|public final int MotionEvent.getButtonState ()||"Gets the state of all buttons that are pressed such as a mouse or stylus button." Historic button state information is not available.|
|public static final int MotionEvent.BUTTON_PRIMARY||"Primary button (left mouse button). This button constant is not set in response to simple touches with a finger or stylus tip. The user must actually push a button."|
|public static final int MotionEvent.BUTTON_SECONDARY||"Secondary button (right mouse button, stylus first button)."|
|public static final int MotionEvent.BUTTON_TERTIARY||"Tertiary button (middle mouse button, stylus second button)."|
Android provides apps with metadata about the devices and tools that are used to create motion events. This metadata includes contact IDs, tool types, and descriptions of the source itself. Data specific to a particular contact is typically hosted in the
MotionEvent itself, while information about the underlying device is available through the
Android tracks every input device that is attached the the system and assigns each an ID number that can be used both to distinguish motion events that come from different devices and to obtain information about the responsible device.
|public final int MotionEvent.getDeviceId ()||"Gets the ID for the device that this event came from. An ID of zero indicates that the event didn’t come from a physical device and maps to the default keymap. The other numbers are arbitrary and you shouldn’t depend on the values."|
|public static InputDevice InputDevice.getDevice (int id)||Returns the InputDevice associated with the specified ID.|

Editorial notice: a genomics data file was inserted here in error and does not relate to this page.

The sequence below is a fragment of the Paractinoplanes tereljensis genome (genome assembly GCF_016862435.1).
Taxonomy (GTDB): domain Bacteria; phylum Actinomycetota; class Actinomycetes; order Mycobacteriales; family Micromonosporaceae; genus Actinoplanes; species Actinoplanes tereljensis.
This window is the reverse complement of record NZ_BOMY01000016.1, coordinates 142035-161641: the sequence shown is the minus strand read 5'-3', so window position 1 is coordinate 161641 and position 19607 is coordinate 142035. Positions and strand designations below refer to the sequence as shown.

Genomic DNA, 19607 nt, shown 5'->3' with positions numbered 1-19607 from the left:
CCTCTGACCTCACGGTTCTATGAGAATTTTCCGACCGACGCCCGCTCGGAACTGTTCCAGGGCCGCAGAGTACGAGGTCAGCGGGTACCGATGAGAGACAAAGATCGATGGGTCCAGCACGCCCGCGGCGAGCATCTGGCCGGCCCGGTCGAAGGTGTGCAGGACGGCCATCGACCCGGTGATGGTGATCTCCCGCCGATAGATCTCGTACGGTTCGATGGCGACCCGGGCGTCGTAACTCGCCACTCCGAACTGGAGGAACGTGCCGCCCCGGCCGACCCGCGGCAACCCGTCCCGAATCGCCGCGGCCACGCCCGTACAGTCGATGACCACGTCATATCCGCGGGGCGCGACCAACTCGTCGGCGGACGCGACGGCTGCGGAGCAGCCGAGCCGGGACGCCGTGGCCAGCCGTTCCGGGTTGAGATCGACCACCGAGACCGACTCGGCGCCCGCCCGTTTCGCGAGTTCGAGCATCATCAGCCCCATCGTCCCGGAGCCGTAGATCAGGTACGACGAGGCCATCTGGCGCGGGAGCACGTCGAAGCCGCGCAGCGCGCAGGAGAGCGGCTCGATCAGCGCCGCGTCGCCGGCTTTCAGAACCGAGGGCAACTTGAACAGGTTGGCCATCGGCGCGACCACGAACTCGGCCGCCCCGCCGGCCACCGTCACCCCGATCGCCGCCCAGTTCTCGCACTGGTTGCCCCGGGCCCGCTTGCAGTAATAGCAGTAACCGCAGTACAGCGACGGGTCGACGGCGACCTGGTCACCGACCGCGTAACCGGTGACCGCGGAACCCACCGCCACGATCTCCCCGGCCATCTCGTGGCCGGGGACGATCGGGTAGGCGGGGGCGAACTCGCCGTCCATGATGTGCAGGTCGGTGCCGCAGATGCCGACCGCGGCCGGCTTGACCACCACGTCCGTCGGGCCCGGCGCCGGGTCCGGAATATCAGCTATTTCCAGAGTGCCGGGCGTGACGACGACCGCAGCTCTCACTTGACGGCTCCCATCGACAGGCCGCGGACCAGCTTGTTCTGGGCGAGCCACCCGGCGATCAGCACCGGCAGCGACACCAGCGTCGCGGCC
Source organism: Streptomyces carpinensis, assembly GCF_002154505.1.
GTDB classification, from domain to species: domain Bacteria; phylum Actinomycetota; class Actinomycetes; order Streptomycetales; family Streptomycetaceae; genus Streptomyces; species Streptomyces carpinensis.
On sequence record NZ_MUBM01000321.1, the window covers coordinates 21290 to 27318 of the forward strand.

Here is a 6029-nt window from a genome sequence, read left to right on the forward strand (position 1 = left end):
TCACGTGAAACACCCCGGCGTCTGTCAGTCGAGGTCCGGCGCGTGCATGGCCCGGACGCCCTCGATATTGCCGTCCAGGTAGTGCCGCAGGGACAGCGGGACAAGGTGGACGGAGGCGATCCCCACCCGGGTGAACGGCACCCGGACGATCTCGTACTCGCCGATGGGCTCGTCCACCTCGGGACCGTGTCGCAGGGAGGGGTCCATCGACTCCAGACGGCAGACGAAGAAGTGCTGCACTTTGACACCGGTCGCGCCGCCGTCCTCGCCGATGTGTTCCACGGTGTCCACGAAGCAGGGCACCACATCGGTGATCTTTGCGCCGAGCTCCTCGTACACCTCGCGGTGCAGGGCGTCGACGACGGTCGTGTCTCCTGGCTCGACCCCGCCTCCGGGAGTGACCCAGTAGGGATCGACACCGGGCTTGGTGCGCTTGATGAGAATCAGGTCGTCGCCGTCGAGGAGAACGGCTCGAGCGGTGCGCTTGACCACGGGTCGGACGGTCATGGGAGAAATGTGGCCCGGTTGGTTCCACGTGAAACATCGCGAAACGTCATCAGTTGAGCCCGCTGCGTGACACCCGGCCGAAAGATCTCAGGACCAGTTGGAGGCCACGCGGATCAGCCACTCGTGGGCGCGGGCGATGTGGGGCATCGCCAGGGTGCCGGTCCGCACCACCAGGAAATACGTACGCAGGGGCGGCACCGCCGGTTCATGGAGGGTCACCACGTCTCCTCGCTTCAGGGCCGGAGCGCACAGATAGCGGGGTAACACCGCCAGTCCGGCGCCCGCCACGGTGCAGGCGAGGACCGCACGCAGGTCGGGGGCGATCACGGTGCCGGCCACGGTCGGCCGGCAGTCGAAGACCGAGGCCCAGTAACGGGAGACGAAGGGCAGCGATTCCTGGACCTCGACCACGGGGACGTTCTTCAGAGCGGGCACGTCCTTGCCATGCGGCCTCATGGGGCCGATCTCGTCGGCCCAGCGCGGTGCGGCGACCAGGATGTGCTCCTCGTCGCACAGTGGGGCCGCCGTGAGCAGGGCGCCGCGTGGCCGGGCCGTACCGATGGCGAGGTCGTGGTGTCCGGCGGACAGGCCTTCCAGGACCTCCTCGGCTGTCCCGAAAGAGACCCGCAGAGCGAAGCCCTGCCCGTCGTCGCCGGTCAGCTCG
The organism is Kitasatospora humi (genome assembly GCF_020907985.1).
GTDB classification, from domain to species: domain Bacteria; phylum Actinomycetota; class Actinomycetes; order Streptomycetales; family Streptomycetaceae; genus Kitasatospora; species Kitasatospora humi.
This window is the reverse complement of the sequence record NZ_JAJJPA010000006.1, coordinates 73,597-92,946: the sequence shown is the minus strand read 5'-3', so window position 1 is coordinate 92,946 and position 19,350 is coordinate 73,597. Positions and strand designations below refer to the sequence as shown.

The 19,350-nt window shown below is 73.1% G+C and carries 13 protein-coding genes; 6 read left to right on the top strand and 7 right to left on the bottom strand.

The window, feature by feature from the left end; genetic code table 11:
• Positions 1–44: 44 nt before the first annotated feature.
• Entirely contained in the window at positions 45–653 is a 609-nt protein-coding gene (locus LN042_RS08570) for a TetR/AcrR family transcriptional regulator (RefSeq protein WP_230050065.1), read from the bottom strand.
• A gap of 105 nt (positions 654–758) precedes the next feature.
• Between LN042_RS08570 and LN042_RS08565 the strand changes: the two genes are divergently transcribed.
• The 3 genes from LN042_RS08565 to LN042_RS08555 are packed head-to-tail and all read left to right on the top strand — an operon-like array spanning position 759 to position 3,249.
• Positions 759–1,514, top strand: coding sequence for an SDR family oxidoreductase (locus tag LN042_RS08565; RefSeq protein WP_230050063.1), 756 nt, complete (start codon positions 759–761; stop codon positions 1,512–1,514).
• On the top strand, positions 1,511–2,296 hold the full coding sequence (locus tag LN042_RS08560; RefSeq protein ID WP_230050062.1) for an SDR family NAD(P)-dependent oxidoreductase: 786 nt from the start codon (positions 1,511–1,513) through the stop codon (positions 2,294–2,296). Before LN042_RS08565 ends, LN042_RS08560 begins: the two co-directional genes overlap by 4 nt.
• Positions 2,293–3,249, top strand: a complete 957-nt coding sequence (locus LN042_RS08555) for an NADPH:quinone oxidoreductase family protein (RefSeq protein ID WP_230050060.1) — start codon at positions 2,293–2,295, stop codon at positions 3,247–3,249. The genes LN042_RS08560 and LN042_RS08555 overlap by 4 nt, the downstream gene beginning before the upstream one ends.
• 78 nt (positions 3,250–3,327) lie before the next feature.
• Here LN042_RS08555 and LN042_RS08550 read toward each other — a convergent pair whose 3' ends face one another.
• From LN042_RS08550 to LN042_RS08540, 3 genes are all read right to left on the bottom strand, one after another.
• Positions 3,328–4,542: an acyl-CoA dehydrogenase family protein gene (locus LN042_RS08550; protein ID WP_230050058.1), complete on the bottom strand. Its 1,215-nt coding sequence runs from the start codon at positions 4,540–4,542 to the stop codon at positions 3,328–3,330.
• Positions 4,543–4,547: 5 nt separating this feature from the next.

|public static int InputDevice.getDeviceIds ()||"Gets the IDs of all input devices in the system."|
|public String InputDevice.getName ()||"Gets the name of this input device."|
|public String InputDevice.getDescriptor ()||"Gets the input device descriptor which is a stable identifier for an input device." This descriptor can be used to safely store settings associated with an input device across application launches.|
Each motion event may come tagged with information about the "source" of the event. This provides additional device type information that can be used to e.g. separate touchscreen events from stylus events.
|public final int MotionEvent.getSource ()||"Gets the source of the event."|
|public int InputDevice.getSources ()||"Gets the input sources supported by this input device as a combined bitfield." Note that a single input device may have multiple sources, so a simple equality test with the constants below is insufficient.|
|public static final int InputDevice.SOURCE_TOUCHSCREEN||"The input source is a touch screen pointing device."|
|public static final int InputDevice.SOURCE_STYLUS||"The input device is a stylus pointing device."|
|public static final int InputDevice.SOURCE_UNKNOWN||"The input source is unknown."|
Overview – Information on the Android API
Reference – Links to the complete Android API packages and classes
FAQs – Useful Android programming tips
Sample Code – Full Android API demo sample
Where to get help
If you have questions about the Android API, please search Android API Reference page. If you have questions about Wacom tablet, please visit our Support page at: https://developer.wacom.com/developer-dashboard/support.